Friendswood ISD discusses offering in-person learning only in 2021-22 school year

Friendswood ISD's board of trustees discussed the possibility of offering in-person learning only for the 2021-22 school year. (Courtesy Fotolia)
Friendswood ISD's board of trustees discussed the possibility of offering in-person learning only for the 2021-22 school year. (Courtesy Fotolia)

Friendswood ISD's board of trustees discussed the possibility of offering in-person learning only for the 2021-22 school year. (Courtesy Fotolia)

At an April 12 meeting, Friendswood ISD’s board of trustees discussed the possibility of not offering virtual learning for the 2021-22 school year.

The district has several reasons for recommending in-person learning only next year, including social and emotional learning, health reasons and the need for hands-on learning. However, things could still change before August, Superintedent Thad Roher said.

“What have we learning most in COVID? We’ve learned that situations change,” Roher said.

Only 5% of students are learning virtually in Friendswood ISD, so administrators said they think the district will be on board with in-person learning for the next school year. The district also cited local and Centers for Disease Control data, which shows that less than 1% of COVID-19 cases are transmitted in schools.

If the district decides to move forward without a virtual learning option in the fall, it will reach out to any students whose health concerns preclude them from coming back to school and work with them to find the best option, Roher said. FISD has a homebound program, he said.


Lauren Ambeau and Kim Cole—the assistant superintendent of teaching and learning and the executive director of secondary teaching and learning, respectively—presented the district’s research behind bringing all students back to the classroom in the fall. One of the biggest reasons to have students back in the classroom, they said, is that the quality of teaching and learning improves.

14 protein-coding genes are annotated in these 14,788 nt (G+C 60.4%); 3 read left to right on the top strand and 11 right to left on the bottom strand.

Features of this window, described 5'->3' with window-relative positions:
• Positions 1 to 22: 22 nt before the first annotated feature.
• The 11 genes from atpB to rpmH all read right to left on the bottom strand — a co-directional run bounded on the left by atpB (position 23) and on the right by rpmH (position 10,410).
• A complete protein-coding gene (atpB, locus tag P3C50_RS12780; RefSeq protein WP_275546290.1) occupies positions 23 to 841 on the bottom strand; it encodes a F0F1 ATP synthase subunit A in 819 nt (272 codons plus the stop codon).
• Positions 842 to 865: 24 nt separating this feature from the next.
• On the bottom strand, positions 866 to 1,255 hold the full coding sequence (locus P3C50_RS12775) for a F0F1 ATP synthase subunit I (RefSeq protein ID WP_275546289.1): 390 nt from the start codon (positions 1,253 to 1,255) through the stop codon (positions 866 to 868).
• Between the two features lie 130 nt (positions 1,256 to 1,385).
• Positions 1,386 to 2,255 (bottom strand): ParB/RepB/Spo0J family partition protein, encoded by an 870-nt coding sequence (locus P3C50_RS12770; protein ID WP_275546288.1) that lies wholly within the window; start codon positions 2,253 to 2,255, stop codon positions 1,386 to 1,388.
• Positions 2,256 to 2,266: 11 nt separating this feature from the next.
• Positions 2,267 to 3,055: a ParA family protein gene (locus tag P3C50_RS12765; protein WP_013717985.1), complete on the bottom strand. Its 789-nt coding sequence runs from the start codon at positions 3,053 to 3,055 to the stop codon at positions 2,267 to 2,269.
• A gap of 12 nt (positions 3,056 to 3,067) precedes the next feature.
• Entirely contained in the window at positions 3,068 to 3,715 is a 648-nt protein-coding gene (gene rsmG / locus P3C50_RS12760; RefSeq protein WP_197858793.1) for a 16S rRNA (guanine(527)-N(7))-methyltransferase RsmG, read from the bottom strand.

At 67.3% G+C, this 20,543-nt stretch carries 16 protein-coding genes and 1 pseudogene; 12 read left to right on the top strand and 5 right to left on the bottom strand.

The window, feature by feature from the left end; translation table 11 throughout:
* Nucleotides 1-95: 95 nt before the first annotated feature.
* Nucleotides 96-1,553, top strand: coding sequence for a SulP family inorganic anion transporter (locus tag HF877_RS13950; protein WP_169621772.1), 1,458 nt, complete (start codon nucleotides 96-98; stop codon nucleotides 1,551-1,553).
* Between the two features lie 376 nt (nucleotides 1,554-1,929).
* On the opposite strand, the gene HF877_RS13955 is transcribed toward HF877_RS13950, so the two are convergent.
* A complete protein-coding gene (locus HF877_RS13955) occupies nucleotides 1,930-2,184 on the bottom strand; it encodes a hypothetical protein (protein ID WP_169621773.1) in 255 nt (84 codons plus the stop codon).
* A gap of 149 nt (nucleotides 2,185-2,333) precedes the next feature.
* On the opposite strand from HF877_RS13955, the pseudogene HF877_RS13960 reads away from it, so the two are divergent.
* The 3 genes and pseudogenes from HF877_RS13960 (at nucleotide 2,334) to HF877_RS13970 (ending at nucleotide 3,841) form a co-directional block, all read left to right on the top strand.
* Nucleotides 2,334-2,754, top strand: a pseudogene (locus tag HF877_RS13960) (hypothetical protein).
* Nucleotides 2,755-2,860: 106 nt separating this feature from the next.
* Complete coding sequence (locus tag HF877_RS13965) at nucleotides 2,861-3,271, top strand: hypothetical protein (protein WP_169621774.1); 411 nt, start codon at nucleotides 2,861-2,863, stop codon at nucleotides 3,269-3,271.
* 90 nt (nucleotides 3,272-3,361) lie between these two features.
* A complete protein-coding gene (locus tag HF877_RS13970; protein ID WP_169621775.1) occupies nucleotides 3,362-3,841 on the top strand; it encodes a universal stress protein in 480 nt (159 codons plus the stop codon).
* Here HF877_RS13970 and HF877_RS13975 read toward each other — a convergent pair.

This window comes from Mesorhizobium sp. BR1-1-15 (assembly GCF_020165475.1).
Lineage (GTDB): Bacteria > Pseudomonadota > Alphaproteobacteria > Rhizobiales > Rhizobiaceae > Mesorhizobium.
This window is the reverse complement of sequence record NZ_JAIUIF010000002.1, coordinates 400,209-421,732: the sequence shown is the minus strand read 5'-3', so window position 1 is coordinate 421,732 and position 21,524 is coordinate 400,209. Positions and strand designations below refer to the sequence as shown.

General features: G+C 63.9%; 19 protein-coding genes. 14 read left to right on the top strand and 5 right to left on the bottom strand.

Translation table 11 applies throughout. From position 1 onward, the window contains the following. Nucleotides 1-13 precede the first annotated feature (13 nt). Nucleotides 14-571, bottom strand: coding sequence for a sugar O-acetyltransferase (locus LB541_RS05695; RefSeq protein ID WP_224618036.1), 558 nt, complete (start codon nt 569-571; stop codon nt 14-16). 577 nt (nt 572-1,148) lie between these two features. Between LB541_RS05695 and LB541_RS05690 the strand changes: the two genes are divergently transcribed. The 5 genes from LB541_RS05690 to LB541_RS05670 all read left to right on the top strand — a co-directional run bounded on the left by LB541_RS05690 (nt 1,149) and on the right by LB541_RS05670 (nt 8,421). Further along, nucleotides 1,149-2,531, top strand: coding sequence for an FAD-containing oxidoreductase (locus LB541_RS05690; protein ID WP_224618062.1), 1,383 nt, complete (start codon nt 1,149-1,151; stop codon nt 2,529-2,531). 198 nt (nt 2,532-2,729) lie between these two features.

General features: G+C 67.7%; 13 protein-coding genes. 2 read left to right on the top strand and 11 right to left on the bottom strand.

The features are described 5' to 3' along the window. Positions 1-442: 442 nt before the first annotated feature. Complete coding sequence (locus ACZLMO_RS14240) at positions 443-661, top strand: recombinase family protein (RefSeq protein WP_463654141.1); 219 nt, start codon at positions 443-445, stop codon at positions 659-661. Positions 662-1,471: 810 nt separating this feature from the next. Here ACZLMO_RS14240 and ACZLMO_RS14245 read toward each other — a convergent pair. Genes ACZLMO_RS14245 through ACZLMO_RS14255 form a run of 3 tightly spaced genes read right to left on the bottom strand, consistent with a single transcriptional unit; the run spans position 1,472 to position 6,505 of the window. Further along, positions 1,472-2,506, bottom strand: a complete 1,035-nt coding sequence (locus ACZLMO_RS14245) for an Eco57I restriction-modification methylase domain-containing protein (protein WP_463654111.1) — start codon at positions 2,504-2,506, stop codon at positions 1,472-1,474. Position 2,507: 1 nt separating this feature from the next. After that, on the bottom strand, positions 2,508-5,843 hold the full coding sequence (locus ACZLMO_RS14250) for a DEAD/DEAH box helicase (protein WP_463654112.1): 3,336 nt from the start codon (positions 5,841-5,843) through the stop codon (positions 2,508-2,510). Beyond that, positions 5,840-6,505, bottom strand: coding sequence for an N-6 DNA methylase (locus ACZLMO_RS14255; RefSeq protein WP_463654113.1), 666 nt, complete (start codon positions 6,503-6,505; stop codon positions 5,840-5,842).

“Most content is best authentically taught in person,” Ambeau said.

Being in the classroom allows teachers to catch and correct when students are not doing their lessons properly and also allows for hands-on learning, Ambeau said.

Furthermore, in-person learning strengthens teacher-student and student-student relationships, including providing and receiving feedback, Cole said.

“One of the biggest challenges is centered around relationships,” Cole said, “We want teachers to be responsive and meet students where they are.”

While no action was taken at the April 12 meeting, board members voiced their opinions on bringing all students back in the fall.

“One thing I have noticed as a mother and a board member is that there is a lack of joy in the environment because teachers are at their max. I hate to see that stress on the teachers,” trustee Laura Seifert said, adding that she is in favor of bringing students to in-person learning next year.

Trustee Rebecca Hillenburg also said she is in favor of bringing students back in-person next year because she believes this is the best option for the students.

“To us, effective is not middle-of-the-road. It’s the best we can do for each individual student. Bringing kids back in the fall is the best we can do for every student and every staff member,” she said. “In the summer, we did what we thought was best for the kids. This year, we’re doing the same.”
By Haley Morrison
Haley Morrison came to Community Impact Newspaper in 2017 after graduating from Baylor University. She was promoted to editor in February 2019. Haley primarily covers city government.


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